Verses 32-37 The disciples loved one another. This was the blessed fruit of Christ's dying precept to his disciples, and his dying prayer for them. Thus it was then, and it will be so again, when the Spirit shall be poured upon us from on high. The doctrine preached was the resurrection of Christ; a matter of fact, which being duly explained, was a summary of all the duties, privileges, and comforts of Christians. There were evident fruits of Christ's grace in all they said and did. They were dead to this world. This was a great evidence of the grace of God in them. They did not take away others' property, but they were indifferent to it. They did not call it their own; because they had, in affection, forsaken all for Christ, and were expecting to be stripped of all for cleaving to him. No marvel that they were of one heart and soul, when they sat so loose to the wealth of this world. In effect, they had all things common; for there was not any among them who lacked, care was taken for their supply. The money was laid at the apostles' feet. Great care ought to be taken in the distribution of public charity, that it be given to such as have need, such as are not able to procure a maintenance for themselves; those who are reduced to want for well-doing, and for the testimony of a good conscience, ought to be provided for. Here is one in particular mentioned, remarkable for this generous charity; it was Barnabas. As one designed to be a preacher of the gospel, he disentangled himself from the affairs of this life. When such dispositions prevail, and are exercised according to the circumstances of the times, the testimony will have very great power upon others.
Acts 4:1-13 . PETER AND JOHN BEFORE THE SAMHEDRIM.
1-12. the captain--of the Levitical guard.
of the temple--annoyed at the disturbance created around it.
and the Sadducees--who "say that there is no resurrection" ( Acts 23:8 ), irritated at the apostles "preaching through (rather, 'in') Jesus the resurrection from the dead"; for the resurrection of Christ, if a fact, effectually overthrew the Sadducean doctrine.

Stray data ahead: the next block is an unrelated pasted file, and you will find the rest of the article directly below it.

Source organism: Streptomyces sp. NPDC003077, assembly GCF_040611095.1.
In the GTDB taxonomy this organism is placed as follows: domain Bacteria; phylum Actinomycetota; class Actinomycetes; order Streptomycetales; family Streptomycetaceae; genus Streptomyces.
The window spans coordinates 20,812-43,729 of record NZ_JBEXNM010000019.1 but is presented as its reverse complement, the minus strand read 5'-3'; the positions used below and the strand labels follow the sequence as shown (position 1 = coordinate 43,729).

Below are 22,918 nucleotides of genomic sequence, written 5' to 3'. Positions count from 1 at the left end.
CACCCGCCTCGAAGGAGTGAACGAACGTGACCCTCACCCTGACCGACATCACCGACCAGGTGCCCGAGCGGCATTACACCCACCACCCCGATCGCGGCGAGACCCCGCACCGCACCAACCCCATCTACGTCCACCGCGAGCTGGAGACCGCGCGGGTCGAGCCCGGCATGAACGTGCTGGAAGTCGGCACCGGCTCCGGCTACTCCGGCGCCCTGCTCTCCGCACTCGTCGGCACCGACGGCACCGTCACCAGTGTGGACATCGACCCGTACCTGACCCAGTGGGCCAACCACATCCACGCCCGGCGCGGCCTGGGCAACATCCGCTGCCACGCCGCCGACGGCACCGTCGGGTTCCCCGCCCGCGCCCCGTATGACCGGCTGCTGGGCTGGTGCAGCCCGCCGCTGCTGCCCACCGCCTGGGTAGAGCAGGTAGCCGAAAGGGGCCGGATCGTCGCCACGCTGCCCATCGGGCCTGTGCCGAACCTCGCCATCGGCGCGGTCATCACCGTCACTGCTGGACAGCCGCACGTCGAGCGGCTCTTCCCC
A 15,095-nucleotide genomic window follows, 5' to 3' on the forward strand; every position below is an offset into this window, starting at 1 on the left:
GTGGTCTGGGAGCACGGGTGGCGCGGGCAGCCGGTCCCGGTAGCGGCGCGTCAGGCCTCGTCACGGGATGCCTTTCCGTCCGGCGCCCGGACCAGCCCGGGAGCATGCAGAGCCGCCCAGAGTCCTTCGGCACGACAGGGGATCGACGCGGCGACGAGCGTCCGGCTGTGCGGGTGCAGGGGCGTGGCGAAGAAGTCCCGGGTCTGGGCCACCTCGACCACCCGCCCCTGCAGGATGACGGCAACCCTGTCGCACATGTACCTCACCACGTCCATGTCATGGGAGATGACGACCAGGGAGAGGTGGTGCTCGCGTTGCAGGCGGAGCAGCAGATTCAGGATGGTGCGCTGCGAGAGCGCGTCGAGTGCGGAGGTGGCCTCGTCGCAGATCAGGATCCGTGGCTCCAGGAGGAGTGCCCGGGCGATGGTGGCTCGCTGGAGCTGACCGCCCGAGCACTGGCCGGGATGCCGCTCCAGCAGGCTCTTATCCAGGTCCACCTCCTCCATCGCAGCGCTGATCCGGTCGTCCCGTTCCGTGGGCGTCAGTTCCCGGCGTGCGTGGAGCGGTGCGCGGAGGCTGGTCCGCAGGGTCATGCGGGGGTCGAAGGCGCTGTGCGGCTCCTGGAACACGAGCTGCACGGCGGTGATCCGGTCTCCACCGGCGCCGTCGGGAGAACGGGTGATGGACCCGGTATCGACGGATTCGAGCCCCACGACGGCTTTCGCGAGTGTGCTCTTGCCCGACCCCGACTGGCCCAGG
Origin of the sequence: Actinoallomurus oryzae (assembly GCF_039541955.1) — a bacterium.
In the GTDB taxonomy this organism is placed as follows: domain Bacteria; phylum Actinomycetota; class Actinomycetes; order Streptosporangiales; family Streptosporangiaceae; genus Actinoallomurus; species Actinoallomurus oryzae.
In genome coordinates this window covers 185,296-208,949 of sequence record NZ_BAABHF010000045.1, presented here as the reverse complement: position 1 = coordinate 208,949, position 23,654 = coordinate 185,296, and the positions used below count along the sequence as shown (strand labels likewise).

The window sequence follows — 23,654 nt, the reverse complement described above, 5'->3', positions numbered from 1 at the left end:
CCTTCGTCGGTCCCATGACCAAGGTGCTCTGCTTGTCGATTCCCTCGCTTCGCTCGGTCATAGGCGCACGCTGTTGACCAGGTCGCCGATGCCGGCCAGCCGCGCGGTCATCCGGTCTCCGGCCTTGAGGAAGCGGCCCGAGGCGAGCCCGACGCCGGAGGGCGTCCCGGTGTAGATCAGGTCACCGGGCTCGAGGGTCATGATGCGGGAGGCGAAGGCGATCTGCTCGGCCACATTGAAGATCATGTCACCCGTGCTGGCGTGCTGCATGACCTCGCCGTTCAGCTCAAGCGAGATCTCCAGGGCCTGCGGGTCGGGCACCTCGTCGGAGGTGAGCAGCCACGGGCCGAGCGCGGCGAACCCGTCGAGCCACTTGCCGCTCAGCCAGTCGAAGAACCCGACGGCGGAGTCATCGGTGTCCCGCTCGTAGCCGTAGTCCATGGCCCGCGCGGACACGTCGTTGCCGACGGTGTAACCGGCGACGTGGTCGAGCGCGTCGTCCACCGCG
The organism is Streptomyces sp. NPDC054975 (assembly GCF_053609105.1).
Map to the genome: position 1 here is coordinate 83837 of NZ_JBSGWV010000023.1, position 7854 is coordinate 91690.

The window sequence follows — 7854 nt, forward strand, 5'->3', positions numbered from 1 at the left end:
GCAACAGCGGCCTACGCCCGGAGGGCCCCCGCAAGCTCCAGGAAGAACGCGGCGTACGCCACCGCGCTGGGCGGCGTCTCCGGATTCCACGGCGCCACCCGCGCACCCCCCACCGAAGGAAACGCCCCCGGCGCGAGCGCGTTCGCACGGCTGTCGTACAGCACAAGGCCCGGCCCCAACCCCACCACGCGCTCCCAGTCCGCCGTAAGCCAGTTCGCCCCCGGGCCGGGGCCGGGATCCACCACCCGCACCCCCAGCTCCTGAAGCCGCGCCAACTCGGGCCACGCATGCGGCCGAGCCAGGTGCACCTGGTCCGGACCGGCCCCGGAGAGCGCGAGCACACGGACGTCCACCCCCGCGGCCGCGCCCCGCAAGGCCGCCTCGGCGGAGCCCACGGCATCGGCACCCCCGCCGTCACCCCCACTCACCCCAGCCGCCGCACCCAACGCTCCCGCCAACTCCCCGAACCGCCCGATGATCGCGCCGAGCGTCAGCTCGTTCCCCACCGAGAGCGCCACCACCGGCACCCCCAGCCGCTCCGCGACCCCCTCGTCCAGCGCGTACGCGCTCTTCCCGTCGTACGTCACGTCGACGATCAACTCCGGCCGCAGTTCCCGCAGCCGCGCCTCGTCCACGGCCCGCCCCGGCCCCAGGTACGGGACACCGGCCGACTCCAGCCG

4. the number of the men--or males, exclusive of women; though the word sometimes includes both.
about five thousand--and this in Jerusalem, where the means of detecting the imposture or crushing the fanaticism, if such it had been, were within everyone's reach, and where there was every inducement to sift it to the bottom.
5. their rulers, &c.--This was a regular meeting of the Sanhedrim
6. Annas . . . and Caiaphas--(See on Lu 3:2 ).
John and Alexander--of whom nothing is known.
7. By what power or . . . name have ye done this--thus admitting the reality of the miracle, which afterwards they confess themselves unable to deny ( Acts 4:16 ).
8. Then, filled with the Holy Ghost, said--(See 13:11 , Luke 21:15 ).
10. Be it known unto you . . . and to all the people of Israel--as if emitting a formal judicial testimony to the entire nation through its rulers now convened.
by the name of Jesus,
even by him doth this man stand before you whole--for from Acts 4:14 it appears that the healed man was at that moment before their eyes.
11. This is the stone which was set at naught of you builders, &c.--This application of Psalms 118:22 , already made by our Lord Himself before some of the same "builders" ( Matthew 21:42 ), is here repeated with peculiar propriety after the deed of rejection had been consummated, and the rejected One had, by His exaltation to the right hand of the Majesty on high, become "the head of the corner."
12. Neither is there salvation in any other; for there is none other name under heaven given among men whereby we must be saved--How sublimely does the apostle, in these closing words, shut up these rulers of Israel to Jesus for salvation, and in what universal and emphatic terms does he hold up his Lord as the one Hope of men!
13-17. perceived that they were unlearned and ignorant men--that is, uninstructed in the learning of the Jewish schools, and of the common sort; men in private life, untrained to teaching.
took knowledge of them that they had been with Jesus--recognized them as having been in His company; remembering possibly, that they had seen them with Him [MEYER, BLOOMFIELD, ALFORD]; but, more probably, perceiving in their whole bearing what identified them with Jesus: that is, "We thought we had got rid of Him; but lo! He reappears in these men, and all that troubled us in the Nazarene Himself has yet to be put down in these His disciples." What a testimony to these primitive witnesses! Would that the same could be said of their successors!